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RE: Heartbeats Straw Poll (part 2)
Part 2: alternate proposals
> SGW2 could do a Main Mode under any Phase 1 policy that he
> has to SGW3 and in
> the process, tell him INITIAL-CONTACT. No subsequent QM's
> would happen until
> the next packet hits SGW3. You would want to rate limit this
> to prevent the
> obvious DoS attack on the receiving side. Our product
> implements this and it
> works well. (Of course, our clustered gateways have
> replicated IKE state, so
> this is a non-problem for most of our customers.)
Well, yes we do this too, and we also have clustering capabilities, but I
don't think this is necessarily the correct solution. The rate limiting
approach has too many loopholes, and I don't think it would stand up against
a concerted attack.
I also think it is better if the side which has the state initiates the
As for clustering, maybe that is the correct business case. Normally,
clustering only prevents service interruptions during a reboot, but I
suppose it could also prevent synchronization problems from happening.
It still bugs me to not have self-stablization properties in a protocol
which allows many divergent implementations and which does not make an
effort to avoid synchronization problems.
Maybe if we went back and required continuous channel mode, re-introduced
acknowledged notifies, and mandated the use of redundant clusters, then we
could get away with a protocol that isn't self-stabilizing.
As a note about clusters, I do believe there are some customers who have the
requirement that a sgw must never divulge a key, not even to another cluster
member. (That was one of the motivations for Vlado's draft, BTW.)
> I know of two different implementations that have an
> interoperable "IKE-level
> ping"-- one side sends a "LIKE_HELLO" (private notify value
> 30000) the other
> sends back "SHUT_UP" (private notify value 30002). It's very useful.
Ah yes, the famous code segment:
// results of richardson
NOTIFY_LIKE_HELLO = 30001,
which has been in our code for years but no one ever knew what it meant (not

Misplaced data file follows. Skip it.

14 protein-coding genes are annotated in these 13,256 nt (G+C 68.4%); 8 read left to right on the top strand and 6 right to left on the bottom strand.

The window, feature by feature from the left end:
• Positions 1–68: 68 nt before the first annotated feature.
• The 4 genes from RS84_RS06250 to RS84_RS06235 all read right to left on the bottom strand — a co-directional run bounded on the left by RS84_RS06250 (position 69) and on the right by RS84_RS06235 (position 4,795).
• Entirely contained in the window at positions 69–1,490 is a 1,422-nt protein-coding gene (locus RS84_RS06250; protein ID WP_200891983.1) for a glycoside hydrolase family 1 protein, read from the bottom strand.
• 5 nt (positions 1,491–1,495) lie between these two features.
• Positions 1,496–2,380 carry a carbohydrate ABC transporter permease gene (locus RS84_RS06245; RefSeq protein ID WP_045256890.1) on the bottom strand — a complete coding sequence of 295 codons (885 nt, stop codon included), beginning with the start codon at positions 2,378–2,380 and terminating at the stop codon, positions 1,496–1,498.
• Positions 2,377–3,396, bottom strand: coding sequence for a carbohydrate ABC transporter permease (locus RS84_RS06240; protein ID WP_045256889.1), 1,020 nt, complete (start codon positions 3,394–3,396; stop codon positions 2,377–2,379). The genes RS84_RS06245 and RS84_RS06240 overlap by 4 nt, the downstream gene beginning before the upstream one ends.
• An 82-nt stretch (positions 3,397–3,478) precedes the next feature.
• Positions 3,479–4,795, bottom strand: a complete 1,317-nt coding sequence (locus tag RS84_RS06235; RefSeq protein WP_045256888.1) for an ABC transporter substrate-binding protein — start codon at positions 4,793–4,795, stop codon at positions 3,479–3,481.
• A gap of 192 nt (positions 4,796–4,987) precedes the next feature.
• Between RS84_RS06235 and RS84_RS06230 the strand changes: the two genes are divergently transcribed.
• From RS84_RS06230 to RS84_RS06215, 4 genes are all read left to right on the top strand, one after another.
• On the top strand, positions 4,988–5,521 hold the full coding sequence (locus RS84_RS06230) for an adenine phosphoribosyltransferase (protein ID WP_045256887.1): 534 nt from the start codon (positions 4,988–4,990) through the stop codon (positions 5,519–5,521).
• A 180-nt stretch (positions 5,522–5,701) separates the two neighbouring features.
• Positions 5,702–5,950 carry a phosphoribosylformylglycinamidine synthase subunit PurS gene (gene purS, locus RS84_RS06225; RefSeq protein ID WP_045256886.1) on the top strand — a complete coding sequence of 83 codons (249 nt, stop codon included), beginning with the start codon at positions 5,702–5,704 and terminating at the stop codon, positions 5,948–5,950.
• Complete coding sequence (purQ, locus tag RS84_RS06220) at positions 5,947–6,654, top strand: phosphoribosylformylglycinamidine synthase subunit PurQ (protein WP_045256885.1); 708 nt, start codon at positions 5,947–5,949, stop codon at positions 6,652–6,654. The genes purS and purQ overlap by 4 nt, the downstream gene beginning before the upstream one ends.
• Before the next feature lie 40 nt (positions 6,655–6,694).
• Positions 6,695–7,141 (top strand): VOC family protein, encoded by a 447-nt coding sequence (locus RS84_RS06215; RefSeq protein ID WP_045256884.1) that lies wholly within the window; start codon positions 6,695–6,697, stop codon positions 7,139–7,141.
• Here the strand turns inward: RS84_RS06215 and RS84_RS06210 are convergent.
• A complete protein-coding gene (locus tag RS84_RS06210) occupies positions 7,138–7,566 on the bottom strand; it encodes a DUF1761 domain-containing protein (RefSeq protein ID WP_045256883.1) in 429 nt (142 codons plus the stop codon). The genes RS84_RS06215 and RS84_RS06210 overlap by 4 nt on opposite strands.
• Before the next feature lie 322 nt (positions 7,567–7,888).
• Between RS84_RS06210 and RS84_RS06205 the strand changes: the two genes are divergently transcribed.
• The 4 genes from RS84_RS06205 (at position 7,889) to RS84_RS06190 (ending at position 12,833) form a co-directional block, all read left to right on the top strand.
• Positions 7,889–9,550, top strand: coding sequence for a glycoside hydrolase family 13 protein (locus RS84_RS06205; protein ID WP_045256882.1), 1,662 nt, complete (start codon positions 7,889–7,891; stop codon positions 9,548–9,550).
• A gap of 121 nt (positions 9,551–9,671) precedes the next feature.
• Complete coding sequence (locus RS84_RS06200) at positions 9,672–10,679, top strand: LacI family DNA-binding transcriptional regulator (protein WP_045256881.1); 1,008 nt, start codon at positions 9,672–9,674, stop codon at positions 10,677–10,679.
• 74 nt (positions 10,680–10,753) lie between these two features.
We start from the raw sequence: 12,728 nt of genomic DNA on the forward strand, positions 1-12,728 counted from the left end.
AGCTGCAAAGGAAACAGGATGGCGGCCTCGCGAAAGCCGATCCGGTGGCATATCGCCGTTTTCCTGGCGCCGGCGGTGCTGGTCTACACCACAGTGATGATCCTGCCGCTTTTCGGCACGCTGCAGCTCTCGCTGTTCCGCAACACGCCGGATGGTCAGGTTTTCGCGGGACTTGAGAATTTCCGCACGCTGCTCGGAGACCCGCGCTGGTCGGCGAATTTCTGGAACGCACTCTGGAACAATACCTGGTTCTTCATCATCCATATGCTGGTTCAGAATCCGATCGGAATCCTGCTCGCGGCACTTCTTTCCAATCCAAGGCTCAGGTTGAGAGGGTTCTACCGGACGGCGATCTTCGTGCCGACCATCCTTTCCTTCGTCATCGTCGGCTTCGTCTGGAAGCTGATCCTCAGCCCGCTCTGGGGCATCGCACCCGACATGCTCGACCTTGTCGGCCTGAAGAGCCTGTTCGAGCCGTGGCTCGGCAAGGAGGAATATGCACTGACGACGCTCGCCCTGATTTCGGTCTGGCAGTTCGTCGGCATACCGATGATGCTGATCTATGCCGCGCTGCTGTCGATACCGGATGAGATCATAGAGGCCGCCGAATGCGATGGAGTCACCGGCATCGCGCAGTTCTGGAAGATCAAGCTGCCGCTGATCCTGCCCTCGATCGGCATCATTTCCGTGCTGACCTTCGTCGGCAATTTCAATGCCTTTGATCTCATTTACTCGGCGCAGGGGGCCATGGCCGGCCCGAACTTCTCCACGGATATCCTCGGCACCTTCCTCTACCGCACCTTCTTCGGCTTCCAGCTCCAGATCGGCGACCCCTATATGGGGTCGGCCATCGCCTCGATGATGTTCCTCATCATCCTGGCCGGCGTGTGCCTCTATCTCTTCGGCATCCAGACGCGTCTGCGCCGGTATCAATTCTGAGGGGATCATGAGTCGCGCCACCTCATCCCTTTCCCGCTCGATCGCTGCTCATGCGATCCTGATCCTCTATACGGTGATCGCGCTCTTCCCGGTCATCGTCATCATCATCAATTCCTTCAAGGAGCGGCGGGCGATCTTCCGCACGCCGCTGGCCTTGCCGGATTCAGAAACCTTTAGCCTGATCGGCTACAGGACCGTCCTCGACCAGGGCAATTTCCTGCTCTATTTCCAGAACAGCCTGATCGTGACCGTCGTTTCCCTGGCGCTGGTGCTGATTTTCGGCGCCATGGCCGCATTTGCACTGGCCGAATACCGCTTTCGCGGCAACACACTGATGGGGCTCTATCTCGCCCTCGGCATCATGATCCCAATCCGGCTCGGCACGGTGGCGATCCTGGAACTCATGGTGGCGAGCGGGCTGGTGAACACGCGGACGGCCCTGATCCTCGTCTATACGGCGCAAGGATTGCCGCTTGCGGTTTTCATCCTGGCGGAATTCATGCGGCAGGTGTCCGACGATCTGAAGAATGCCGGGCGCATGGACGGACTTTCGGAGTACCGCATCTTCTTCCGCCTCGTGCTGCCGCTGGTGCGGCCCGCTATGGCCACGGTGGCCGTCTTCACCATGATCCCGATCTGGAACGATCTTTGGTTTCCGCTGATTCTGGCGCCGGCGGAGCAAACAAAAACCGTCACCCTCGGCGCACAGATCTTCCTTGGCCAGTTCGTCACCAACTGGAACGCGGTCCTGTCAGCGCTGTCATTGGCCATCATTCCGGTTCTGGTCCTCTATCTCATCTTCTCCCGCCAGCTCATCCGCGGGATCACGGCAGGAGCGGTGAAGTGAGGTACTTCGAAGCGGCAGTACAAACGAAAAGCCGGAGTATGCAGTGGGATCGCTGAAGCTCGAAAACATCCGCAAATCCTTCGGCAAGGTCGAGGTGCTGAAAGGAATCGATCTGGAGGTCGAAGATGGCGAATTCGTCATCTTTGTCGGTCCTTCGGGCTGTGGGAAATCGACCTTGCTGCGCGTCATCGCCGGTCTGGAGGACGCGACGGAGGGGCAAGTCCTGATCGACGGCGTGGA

even Roy, who wrote it). Legend has it this was developed in a bar amongst
much drunken hilarity?!? BTW, it seems that our magic numbers are wrong,
which is strange...
> If you're really that worried about the resources for "dead" SAs,
> negotiate relatively short rekey times, at which point if your peer
> disappears, the SA will timeout in a relatively short time.
In which case the QM negotiation is effectively acting as a heartbeat. A
REALLY EXPENSIVE heartbeat!
> If we have the system sign a "birth certificate" when it reboots
> (including a reboot time or boot sequence number), we could include
> that with a "bad spi" ICMP error and in the negotiation of the IKE SA.
That is not a bad idea at all. Again, it only solves one problem -- the
rebooting problem -- but it solves it well. This could be be used in
conjunction with other techniques as part of a comprehensive solution.
> If you really need to know if an SA is dead, use a layered solution.
> The IPsec endpoint can periodically send a protected ICMP ECHO to the
> far end. If it is acknowledged, all is well. More generally, *any*
> traffic received can reset the timer. If m pings in a row are lost,
> throw away the SA and let any new traffic from your side create a new
> one. The far side can run the same protocol; if your side
> discards its
> half of the SA, the far side won't receive any response to its pings,
> so it will tear down its side as well.
This is just a different heartbeat mechanism which uses phase 2 instead of
phase 1. The reason we didn't go this way is that there is no standardized
mechanism for sending management traffic across a phase 2 SA.
If there was such a standard (e.g. all traffic between the public IPs of the
gateways is managment traffic; the normal filtering rules do not apply; icmp
echo replies MUST be enabled; byte counts for accounting should not be
updated; idle timeouts should not be circumvented, etc.) then we probably
would have come out with an IPsec heartbeat draft instead of an Isakmp one.
But as you can see, the very mention of adding special rules to IPsec SAs
invokes the ire of many people in this WG, which is why we decided to take
what we thought was the easier approach.
> > I would hope the original is destroyed. This really shouldn't be
> > any different than a new phase 1/2 SA negotiation sequence with a
> > peer which didn't receive the SA delete messages.
> Well, certainly you should send using the newest SA which matches your
> policy. with respect to reception, at a minimum, I would hope that
> there's a grace period there around rekey time to accept packets sent
> to the old SA which were delayed in transit.
> I don't see the harm in letting the SA's live until they expire unless
> a DELETE or INITIAL-CONTACT or other affirmative indication that
> they're gone on the other end comes in..
The harm is that you are now consuming memory for an SA that is not being
used. While this may not seem like a huge problem (memory is cheap,
yadayadayada), it is a problem if an adversary can coax you into negotiating
multiple redundant SAs.
> From my experience, a number of commercial firewalls with
> IPsec support make
> that assumption implicitly (that an SA negotiated for traffic
> between two
> nets can also be used for traffic between the two gateways).
Maybe that should be allowed, but if so then it should be documented. I
don't think this is implicitly allowed by the spec; IMHO you shouldn't do
anything controversial like this without enabling it via negotiation.
Beauty with out truth is insubstantial.
Truth without beauty is unbearable.